So let’s walk through how I set this up:

First, I initialize Ext.util.History:

Ext.require(['Ext.util.History']);
Ext.util.History.init();

Pretty hard, right? :)

Next, I’ll set up my History “token” in the appropriate place. In this example, I’m placing it the handler for a custom event called “afterupdate”–this event fires after I receive my data back from the AJAX request, as well as after the content of my main body panel has been updated. I put the History tokenization here because if this event fires, I know that I have valid data to tokenize…

this.control({
    "maincontent": {
        afterupdate: function(target,type) {
            ...
            // add to real Ext History
            var oldtoken = Ext.util.History.getToken();
            var newtoken = type + ":" + target;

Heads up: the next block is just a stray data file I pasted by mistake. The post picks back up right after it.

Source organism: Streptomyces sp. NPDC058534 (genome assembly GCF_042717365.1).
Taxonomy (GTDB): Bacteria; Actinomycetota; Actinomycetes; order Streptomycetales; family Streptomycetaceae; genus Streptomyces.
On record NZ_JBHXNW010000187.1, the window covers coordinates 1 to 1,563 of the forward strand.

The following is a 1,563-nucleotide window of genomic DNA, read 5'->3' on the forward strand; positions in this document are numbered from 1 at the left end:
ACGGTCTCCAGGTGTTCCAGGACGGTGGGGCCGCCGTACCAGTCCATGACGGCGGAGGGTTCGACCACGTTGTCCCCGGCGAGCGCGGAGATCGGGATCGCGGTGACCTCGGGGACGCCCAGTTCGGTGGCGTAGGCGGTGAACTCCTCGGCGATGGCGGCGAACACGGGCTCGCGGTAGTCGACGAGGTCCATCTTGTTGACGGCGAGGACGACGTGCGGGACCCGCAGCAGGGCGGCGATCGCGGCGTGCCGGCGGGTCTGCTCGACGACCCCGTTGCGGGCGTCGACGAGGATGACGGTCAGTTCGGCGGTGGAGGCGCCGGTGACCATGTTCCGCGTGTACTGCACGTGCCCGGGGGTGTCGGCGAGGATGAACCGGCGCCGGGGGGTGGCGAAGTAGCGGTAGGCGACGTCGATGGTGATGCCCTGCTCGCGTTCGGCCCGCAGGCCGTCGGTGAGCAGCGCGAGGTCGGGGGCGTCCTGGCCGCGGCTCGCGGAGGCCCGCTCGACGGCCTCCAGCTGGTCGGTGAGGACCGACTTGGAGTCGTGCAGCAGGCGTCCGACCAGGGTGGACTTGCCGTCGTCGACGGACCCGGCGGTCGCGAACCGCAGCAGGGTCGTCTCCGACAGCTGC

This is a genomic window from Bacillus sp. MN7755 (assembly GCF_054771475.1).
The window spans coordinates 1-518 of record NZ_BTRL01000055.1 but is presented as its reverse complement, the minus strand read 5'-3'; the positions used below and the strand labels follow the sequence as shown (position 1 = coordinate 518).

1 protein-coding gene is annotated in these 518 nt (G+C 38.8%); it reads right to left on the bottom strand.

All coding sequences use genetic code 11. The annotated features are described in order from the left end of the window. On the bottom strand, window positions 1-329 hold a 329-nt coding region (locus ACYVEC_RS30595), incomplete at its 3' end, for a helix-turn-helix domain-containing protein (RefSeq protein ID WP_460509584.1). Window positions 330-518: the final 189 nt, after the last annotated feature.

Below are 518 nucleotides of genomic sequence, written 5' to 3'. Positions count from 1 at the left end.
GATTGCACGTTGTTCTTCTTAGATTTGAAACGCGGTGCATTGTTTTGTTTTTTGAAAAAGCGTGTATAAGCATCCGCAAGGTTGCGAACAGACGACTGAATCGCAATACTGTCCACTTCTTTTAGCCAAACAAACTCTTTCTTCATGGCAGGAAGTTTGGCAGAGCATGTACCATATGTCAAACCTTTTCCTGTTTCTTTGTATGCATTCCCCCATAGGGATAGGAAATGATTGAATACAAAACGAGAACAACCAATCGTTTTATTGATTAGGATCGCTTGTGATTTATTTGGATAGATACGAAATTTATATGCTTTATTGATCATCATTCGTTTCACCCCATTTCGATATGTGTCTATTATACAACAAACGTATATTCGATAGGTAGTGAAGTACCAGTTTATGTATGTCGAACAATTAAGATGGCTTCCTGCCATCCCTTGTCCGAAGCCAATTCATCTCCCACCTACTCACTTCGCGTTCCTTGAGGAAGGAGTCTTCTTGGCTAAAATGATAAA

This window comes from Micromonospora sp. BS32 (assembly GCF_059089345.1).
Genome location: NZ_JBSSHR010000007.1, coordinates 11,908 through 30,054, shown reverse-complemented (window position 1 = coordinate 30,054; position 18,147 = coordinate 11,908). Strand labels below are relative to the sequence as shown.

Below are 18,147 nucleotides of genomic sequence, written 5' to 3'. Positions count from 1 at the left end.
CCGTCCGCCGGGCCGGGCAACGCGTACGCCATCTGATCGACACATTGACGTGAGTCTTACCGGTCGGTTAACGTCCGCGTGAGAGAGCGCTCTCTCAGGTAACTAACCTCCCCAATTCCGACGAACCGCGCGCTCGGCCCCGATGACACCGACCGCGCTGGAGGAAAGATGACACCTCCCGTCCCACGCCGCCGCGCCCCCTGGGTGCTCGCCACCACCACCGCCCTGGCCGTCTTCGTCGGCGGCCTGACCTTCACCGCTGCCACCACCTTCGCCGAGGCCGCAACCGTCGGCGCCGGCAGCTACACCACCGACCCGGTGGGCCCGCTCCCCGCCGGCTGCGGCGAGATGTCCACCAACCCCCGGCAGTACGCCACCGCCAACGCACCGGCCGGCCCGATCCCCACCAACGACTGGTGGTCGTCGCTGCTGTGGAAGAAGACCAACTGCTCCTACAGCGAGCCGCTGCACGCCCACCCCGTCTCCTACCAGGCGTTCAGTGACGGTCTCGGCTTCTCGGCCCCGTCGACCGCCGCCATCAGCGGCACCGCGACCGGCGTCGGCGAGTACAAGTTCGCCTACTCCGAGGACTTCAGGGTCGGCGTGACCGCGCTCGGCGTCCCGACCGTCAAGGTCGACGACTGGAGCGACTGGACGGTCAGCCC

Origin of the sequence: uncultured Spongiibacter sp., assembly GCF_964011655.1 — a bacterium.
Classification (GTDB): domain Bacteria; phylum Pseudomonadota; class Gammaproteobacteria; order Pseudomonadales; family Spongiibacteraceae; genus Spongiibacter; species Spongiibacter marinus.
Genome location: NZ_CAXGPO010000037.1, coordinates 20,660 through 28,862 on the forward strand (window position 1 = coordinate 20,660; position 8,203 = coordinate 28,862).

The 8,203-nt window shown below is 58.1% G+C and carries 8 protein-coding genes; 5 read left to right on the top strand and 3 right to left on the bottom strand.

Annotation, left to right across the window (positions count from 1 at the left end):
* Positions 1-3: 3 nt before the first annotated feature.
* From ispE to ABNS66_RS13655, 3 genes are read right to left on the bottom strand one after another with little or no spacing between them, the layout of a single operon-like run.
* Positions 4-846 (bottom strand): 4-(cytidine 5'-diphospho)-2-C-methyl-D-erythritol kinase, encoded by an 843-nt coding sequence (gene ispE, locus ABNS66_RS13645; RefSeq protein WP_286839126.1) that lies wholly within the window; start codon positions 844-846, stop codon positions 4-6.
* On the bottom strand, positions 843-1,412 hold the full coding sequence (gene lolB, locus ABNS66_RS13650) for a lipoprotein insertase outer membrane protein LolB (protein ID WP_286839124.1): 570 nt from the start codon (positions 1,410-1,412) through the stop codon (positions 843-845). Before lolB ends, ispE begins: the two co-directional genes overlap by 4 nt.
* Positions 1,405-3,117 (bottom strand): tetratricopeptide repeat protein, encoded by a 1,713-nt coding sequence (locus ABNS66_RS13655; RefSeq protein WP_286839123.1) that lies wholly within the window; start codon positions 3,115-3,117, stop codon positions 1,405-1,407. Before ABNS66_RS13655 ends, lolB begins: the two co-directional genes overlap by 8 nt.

if(oldtoken === null || oldtoken.search(newtoken) === -1) {
                Ext.History.add(newtoken);
            }
        }
    }
})

So this is pretty self-explanatory. We first get the old token (retrieved by calling Ext.util.History.getToken()), as well as build our new token. As you can see, the value is completely up to you, so you can be as specific as you want (just be sure to use valid URL characters…).

Finally, if the old token is not defined or empty string, OR not equal to the new token (e.g., we clicked the same link twice in a row), we execute History’s add() method.

The last part of this is the listener for the “change” event. It’s here that everything gets pulled together:

Ext.util.History.on('change', function(token) {
    if (token) {
        var page = token.split(":");
        me.getController("Navigation").loadfromhistory(page[1],page[0]);
    }
});

If a token exists, we split it on the same delimiter we used when creating the token. With these values, we can then do whatever we want–such as executing the loadfromhistory() method which will trigger an AJAX request for the specified page.

…Then the Limitation